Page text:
Detroit is Dying: Can This City Be Saved?
From the very beginning when the French first established a fort at the site, what was to become one of this nations largest cities to present day, Detroit, has always been a city that has had it struggles.
From battles with Native American in it earliest beginnings, Detroit has been the site of battles, fires, a stop on the underground railroad, some of the bloodiest race riots in history, the home of gangsters, Motown music, crooked politicians, and a booming car industry.
It is the car industry that made Detroit, and it is this same industry that may in part cause the death and destruction of this vital part of the American economy and history.
From the time Henry Ford, first introduced the Model T in 1908, Detroit took the lead in American car manufacturing earning the city the title of “Motor City” and for good reason. The car industry has from it's onset been the single largest source of income for this once popular city. Automobile manufacturing has provided jobs and incomes for the citizens of Detroit, for Michigan and for the nation for more than 100 years.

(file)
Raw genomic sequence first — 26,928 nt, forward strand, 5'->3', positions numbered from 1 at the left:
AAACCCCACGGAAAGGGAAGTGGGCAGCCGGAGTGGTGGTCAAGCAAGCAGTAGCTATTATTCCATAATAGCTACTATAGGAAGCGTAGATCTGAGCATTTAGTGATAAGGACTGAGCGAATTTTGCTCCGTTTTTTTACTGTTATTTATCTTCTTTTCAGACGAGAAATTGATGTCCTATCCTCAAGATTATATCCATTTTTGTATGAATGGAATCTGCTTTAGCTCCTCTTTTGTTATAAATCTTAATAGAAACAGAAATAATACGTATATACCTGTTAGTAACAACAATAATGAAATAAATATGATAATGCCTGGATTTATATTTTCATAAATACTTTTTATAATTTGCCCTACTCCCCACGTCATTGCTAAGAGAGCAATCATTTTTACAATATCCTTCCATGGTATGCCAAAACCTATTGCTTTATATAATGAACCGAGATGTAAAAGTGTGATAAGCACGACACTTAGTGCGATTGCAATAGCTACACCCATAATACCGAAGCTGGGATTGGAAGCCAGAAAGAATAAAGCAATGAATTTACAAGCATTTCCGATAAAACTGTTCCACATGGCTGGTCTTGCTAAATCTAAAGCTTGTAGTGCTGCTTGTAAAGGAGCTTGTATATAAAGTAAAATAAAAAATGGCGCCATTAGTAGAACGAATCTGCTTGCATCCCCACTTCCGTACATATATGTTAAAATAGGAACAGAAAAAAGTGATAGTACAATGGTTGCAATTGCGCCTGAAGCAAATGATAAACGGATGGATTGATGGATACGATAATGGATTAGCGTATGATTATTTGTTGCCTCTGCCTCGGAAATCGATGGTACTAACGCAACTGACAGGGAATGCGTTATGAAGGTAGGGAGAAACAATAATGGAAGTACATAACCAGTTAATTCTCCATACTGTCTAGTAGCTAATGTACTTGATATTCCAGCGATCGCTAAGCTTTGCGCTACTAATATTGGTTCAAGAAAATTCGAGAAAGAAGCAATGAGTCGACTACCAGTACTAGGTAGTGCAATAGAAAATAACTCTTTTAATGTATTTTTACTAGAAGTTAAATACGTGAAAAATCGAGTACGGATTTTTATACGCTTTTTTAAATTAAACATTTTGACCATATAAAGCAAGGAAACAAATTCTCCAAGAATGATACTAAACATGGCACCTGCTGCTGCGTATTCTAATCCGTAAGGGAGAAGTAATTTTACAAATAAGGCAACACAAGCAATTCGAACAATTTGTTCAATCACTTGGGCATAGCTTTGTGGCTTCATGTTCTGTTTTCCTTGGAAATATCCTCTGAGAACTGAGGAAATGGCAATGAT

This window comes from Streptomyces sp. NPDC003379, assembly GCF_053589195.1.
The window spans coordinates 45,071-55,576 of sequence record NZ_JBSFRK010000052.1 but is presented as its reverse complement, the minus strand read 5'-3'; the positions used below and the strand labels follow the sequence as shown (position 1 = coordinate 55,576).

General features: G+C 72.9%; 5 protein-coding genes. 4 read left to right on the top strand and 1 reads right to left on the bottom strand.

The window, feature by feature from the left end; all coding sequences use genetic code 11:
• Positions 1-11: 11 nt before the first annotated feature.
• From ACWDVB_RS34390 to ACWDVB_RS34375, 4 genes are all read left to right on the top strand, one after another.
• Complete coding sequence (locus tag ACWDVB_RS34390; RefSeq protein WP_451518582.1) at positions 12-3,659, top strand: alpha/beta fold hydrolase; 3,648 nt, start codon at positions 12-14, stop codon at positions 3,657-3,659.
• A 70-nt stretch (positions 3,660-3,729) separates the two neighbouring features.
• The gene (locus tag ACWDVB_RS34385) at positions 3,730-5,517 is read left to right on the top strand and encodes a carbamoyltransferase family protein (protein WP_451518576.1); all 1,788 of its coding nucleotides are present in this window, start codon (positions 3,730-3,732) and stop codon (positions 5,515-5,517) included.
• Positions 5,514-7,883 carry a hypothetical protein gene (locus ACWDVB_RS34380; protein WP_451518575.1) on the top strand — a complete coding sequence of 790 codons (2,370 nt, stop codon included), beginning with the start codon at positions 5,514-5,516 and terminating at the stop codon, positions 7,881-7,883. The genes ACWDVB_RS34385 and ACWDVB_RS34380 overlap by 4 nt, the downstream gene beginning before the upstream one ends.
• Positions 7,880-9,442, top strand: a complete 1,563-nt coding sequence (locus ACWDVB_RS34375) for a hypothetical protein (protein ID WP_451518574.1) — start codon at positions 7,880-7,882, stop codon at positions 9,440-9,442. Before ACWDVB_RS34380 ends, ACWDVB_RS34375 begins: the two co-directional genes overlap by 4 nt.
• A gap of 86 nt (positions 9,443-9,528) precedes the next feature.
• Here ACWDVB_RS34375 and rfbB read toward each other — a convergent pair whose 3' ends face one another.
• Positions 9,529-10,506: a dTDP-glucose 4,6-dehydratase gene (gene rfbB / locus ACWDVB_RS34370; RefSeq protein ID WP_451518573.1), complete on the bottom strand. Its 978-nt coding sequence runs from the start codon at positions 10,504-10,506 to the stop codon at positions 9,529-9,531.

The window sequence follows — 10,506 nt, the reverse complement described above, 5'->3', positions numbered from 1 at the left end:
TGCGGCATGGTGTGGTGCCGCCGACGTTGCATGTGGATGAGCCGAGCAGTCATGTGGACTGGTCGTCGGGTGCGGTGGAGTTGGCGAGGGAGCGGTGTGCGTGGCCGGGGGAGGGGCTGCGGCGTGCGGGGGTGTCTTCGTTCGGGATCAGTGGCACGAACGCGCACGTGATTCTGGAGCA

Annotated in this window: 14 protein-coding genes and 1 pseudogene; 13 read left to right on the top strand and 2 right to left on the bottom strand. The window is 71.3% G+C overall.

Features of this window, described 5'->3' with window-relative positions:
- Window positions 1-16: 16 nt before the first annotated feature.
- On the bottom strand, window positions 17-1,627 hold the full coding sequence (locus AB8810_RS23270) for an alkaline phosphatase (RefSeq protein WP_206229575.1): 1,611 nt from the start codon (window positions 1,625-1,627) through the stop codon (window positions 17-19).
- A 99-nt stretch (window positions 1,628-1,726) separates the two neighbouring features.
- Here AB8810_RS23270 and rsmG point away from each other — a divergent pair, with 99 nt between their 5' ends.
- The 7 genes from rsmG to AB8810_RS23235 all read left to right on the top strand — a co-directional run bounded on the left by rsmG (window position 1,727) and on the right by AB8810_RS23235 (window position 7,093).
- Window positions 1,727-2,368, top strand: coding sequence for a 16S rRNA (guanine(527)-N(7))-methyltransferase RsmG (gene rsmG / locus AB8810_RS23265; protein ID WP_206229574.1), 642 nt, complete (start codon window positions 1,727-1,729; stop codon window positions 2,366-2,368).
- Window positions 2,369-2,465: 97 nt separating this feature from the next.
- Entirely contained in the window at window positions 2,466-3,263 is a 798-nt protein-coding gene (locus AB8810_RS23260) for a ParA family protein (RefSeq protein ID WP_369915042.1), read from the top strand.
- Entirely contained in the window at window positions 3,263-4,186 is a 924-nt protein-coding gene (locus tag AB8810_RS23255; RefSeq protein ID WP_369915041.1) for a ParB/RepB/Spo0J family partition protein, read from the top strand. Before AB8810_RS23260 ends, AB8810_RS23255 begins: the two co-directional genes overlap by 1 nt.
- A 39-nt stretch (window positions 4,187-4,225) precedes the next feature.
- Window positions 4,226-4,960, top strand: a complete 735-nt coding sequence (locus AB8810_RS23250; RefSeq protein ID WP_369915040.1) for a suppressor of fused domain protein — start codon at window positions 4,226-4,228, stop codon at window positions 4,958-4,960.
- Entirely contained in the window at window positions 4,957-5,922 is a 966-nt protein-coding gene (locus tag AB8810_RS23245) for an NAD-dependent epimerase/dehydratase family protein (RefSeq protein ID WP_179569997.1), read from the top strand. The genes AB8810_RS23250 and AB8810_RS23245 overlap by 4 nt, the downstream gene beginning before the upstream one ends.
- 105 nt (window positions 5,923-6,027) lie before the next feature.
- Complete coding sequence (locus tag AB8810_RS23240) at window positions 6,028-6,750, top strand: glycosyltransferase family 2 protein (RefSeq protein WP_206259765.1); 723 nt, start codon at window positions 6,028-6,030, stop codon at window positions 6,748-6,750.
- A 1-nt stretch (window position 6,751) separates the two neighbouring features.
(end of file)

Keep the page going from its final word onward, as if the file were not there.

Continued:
When jobs grew scarce in other parts of the country, people moved to Detroit where they could find good paying jobs on the assembly lines of Ford, Chrysler, and GM.
Finding ready work and good wages, the people stayed and Detroit grew spreading out into large suburbs that formed a metropolis of over 1.8 million people by the 1950s.
There were times when Detroit stumbled and even crumbled followed by periods of urban renewal. Through it all Detroit survived and in most ways thrived.
Like most large cities, Detroit offered examples of the best and worst of Urban living, sometimes in connecting neighborhoods at one and the same time. But for all it's endless problems, Detroit was a city that lived and breathed and was home to over a million people, Rich and poor, from all races, and from all backgrounds. It was a city that was uniquely American.